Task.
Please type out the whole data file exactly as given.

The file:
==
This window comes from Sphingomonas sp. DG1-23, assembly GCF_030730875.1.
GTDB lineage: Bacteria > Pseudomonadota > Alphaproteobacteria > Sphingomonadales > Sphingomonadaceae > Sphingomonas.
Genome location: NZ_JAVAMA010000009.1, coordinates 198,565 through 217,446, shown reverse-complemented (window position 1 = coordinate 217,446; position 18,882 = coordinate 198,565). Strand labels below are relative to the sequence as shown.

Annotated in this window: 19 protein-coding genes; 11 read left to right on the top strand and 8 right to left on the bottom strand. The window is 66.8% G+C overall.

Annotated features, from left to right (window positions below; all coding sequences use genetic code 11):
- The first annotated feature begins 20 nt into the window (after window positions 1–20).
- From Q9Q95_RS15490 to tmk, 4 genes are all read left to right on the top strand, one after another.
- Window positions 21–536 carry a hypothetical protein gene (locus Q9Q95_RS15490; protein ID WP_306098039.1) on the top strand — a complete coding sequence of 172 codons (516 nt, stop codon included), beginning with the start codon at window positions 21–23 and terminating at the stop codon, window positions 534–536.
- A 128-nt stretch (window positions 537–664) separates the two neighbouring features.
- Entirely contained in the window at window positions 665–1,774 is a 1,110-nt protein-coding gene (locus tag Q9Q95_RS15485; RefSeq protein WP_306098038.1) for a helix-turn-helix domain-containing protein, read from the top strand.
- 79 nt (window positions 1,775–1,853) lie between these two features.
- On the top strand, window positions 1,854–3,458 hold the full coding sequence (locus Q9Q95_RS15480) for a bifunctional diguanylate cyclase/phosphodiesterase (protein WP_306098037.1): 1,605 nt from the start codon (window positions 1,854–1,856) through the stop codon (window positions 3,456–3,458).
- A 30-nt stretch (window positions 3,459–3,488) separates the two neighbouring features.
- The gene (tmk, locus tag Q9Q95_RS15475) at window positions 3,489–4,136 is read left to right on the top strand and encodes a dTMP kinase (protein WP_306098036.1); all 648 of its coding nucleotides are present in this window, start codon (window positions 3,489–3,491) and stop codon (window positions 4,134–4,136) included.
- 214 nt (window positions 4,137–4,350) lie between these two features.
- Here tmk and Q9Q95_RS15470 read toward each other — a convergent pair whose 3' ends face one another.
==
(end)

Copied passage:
This window comes from Sphingomonas sp. DG1-23, assembly GCF_030730875.1.
GTDB lineage: Bacteria > Pseudomonadota > Alphaproteobacteria > Sphingomonadales > Sphingomonadaceae > Sphingomonas.
Genome location: NZ_JAVAMA010000009.1, coordinates 198,565 through 217,446, shown reverse-complemented (window position 1 = coordinate 217,446; position 18,882 = coordinate 198,565). Strand labels below are relative to the sequence as shown.

Annotated in this window: 19 protein-coding genes; 11 read left to right on the top strand and 8 right to left on the bottom strand. The window is 66.8% G+C overall.

Annotated features, from left to right (window positions below; all coding sequences use genetic code 11):
- The first annotated feature begins 20 nt into the window (after window positions 1–20).
- From Q9Q95_RS15490 to tmk, 4 genes are all read left to right on the top strand, one after another.
- Window positions 21–536 carry a hypothetical protein gene (locus Q9Q95_RS15490; protein ID WP_306098039.1) on the top strand — a complete coding sequence of 172 codons (516 nt, stop codon included), beginning with the start codon at window positions 21–23 and terminating at the stop codon, window positions 534–536.
- A 128-nt stretch (window positions 537–664) separates the two neighbouring features.
- Entirely contained in the window at window positions 665–1,774 is a 1,110-nt protein-coding gene (locus tag Q9Q95_RS15485; RefSeq protein WP_306098038.1) for a helix-turn-helix domain-containing protein, read from the top strand.
- 79 nt (window positions 1,775–1,853) lie between these two features.
- On the top strand, window positions 1,854–3,458 hold the full coding sequence (locus Q9Q95_RS15480) for a bifunctional diguanylate cyclase/phosphodiesterase (protein WP_306098037.1): 1,605 nt from the start codon (window positions 1,854–1,856) through the stop codon (window positions 3,456–3,458).
- A 30-nt stretch (window positions 3,459–3,488) separates the two neighbouring features.
- The gene (tmk, locus tag Q9Q95_RS15475) at window positions 3,489–4,136 is read left to right on the top strand and encodes a dTMP kinase (protein WP_306098036.1); all 648 of its coding nucleotides are present in this window, start codon (window positions 3,489–3,491) and stop codon (window positions 4,134–4,136) included.
- 214 nt (window positions 4,137–4,350) lie between these two features.
- Here tmk and Q9Q95_RS15470 read toward each other — a convergent pair whose 3' ends face one another.